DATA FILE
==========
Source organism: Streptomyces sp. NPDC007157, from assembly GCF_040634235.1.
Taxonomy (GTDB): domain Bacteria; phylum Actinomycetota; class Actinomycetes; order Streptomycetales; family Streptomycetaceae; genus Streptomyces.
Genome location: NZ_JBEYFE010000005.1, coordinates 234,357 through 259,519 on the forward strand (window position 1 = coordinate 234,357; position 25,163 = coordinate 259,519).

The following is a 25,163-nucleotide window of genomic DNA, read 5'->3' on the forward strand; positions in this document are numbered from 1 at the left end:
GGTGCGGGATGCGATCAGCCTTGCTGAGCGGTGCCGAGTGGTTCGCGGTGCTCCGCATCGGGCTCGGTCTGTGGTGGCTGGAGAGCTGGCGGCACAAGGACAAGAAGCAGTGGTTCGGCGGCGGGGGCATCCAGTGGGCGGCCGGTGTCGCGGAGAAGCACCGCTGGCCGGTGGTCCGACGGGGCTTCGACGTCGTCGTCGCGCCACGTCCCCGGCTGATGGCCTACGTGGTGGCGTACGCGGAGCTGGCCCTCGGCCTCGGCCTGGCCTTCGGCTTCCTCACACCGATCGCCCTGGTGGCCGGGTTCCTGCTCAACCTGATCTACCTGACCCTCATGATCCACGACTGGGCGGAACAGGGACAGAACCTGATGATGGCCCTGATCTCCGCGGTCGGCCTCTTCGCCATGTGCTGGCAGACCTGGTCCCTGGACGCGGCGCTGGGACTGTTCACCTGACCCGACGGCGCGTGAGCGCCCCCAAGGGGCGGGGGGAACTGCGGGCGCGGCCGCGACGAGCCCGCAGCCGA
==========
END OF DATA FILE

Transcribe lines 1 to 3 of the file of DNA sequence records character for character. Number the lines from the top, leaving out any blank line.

Source organism: Streptomyces sp. NPDC007157, from assembly GCF_040634235.1.
Taxonomy (GTDB): domain Bacteria; phylum Actinomycetota; class Actinomycetes; order Streptomycetales; family Streptomycetaceae; genus Streptomyces.
Genome location: NZ_JBEYFE010000005.1, coordinates 234,357 through 259,519 on the forward strand (window position 1 = coordinate 234,357; position 25,163 = coordinate 259,519).